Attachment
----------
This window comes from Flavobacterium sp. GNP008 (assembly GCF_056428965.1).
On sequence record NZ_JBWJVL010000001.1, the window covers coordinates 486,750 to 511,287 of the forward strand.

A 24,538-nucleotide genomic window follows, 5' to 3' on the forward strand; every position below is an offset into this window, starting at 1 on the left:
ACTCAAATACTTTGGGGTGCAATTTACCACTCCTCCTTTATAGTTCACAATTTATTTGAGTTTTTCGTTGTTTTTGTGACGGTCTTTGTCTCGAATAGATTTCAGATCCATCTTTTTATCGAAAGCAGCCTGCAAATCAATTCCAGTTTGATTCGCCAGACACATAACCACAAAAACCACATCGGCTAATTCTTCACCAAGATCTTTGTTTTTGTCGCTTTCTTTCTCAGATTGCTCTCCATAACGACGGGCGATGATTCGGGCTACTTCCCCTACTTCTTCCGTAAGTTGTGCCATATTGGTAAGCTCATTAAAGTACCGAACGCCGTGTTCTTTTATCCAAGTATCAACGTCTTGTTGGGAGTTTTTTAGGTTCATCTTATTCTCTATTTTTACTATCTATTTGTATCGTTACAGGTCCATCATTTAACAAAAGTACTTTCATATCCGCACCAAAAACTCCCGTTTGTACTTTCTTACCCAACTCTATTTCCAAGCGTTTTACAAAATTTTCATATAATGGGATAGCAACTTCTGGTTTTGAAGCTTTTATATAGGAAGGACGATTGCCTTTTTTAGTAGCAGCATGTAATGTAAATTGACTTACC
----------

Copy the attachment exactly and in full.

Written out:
This window comes from Flavobacterium sp. GNP008 (assembly GCF_056428965.1).
On sequence record NZ_JBWJVL010000001.1, the window covers coordinates 486,750 to 511,287 of the forward strand.

A 24,538-nucleotide genomic window follows, 5' to 3' on the forward strand; every position below is an offset into this window, starting at 1 on the left:
ACTCAAATACTTTGGGGTGCAATTTACCACTCCTCCTTTATAGTTCACAATTTATTTGAGTTTTTCGTTGTTTTTGTGACGGTCTTTGTCTCGAATAGATTTCAGATCCATCTTTTTATCGAAAGCAGCCTGCAAATCAATTCCAGTTTGATTCGCCAGACACATAACCACAAAAACCACATCGGCTAATTCTTCACCAAGATCTTTGTTTTTGTCGCTTTCTTTCTCAGATTGCTCTCCATAACGACGGGCGATGATTCGGGCTACTTCCCCTACTTCTTCCGTAAGTTGTGCCATATTGGTAAGCTCATTAAAGTACCGAACGCCGTGTTCTTTTATCCAAGTATCAACGTCTTGTTGGGAGTTTTTTAGGTTCATCTTATTCTCTATTTTTACTATCTATTTGTATCGTTACAGGTCCATCATTTAACAAAAGTACTTTCATATCCGCACCAAAAACTCCCGTTTGTACTTTCTTACCCAACTCTATTTCCAAGCGTTTTACAAAATTTTCATATAATGGGATAGCAACTTCTGGTTTTGAAGCTTTTATATAGGAAGGACGATTGCCTTTTTTAGTAGCAGCATGTAATGTAAATTGACTTACC